NASHVILLE, Tenn. (WTVF) — The Tennessee Department of Health reported 3,636 additional cases of COVID-19 in the state Sunday.
Five Tennesseans were reported to have died from COVID-19 since the last update Saturday.
The total number of cases in the state since the pandemic began is 281,851 with 250,818 cases reported to be either inactive or recovered.
There has been more than 3.8 million COVID-19 tests during the pandemic.
Metro health officials reported 642 new COVID-19 cases on Sunday. This is the highest number of daily new cases reported in Davidson County since mid-July, however, the high number in cases is related to a backlog of tests after TDH updated its system last weekend.
Davidson County has reported a total of 37,034 cases, 34,111 of which are now considered recovered and 2,601 remain active.
One additional coronavirus-related death was reported in Davidson County, an 83-year-old woman. The Metro Public Health Department has attributed 322 deaths to COVID-19.
Below is data from MPHD on Davidson County's cases:
New cases per 100,000 people: 47.76
Seven-day percent positive of COVID-19 tests: 8.6
Available Middle Tennessee hospital beds: 15 percent
Available Middle Tennessee ICU beds: 11 percent
Cases by sex:
Cases by age:
|Total active cases||2,601|
|Total number of tests conducted||Total positive/probable results||Total negative results||Positive results as percentage of total|
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- Donate to the COVID-19 Middle Tennessee Emergency Response Fund
COUNTY-BY-COUNTY CASES IN TENNESSEE
What is COVID-19 (a.k.a. the new coronavirus?)
According to the World Health Organization, coronaviruses (CoV) are a large family of viruses that cause illness ranging from the common cold to more severe diseases. Examples include the Middle East Respiratory Syndrome (MERS-CoV) and Severe Acute Respiratory Syndrome (SARS-CoV). A novel coronavirus (nCoV) is a new strain that has not been previously identified in humans. COVID-19 stands for "Coronavirus disease 2019," which is when this strain of the coronavirus was discovered.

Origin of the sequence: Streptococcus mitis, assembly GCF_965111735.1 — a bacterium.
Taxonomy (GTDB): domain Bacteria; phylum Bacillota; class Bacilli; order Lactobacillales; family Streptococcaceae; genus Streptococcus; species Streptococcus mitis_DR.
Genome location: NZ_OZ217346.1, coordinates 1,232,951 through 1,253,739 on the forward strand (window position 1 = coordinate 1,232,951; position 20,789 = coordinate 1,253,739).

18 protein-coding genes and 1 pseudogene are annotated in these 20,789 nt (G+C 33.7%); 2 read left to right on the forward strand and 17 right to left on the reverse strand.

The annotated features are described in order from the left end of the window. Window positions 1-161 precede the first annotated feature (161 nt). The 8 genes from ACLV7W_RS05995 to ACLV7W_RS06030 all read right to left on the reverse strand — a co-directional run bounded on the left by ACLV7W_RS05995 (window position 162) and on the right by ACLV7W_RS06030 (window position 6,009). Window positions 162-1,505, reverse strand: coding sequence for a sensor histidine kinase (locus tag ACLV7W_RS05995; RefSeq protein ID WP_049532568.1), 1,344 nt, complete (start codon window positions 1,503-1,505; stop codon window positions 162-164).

What are the symptoms?
The CDC says patients confirmed to have the 2019-nCoV reportedly had mild to severe respiratory illness with:
- Shortness of breath or difficulty breathing
Or at least two of the following symptoms:
- Repeated shaking with chills
- Muscle pain
- Sore throat
- New loss of taste or smell
At this time, the CDC believes symptoms could appear as soon as two days after exposure, or as long as 14 days.
The CDC is recommending "common sense" measures such as:
- Wash your hands often with soap and water for at least 20 seconds. If soap and water are not available, use an alcohol-based hand sanitizer.
- Avoid touching your eyes, nose, and mouth with unwashed hands.
- Avoid close contact with people who are sick.
- Stay home when you are sick.
- Cover your mouth and nose with a cloth face cover when around others.
- Cover your cough or sneeze with a tissue, then throw the tissue in the trash.
- Clean and disinfect frequently touched objects and surfaces.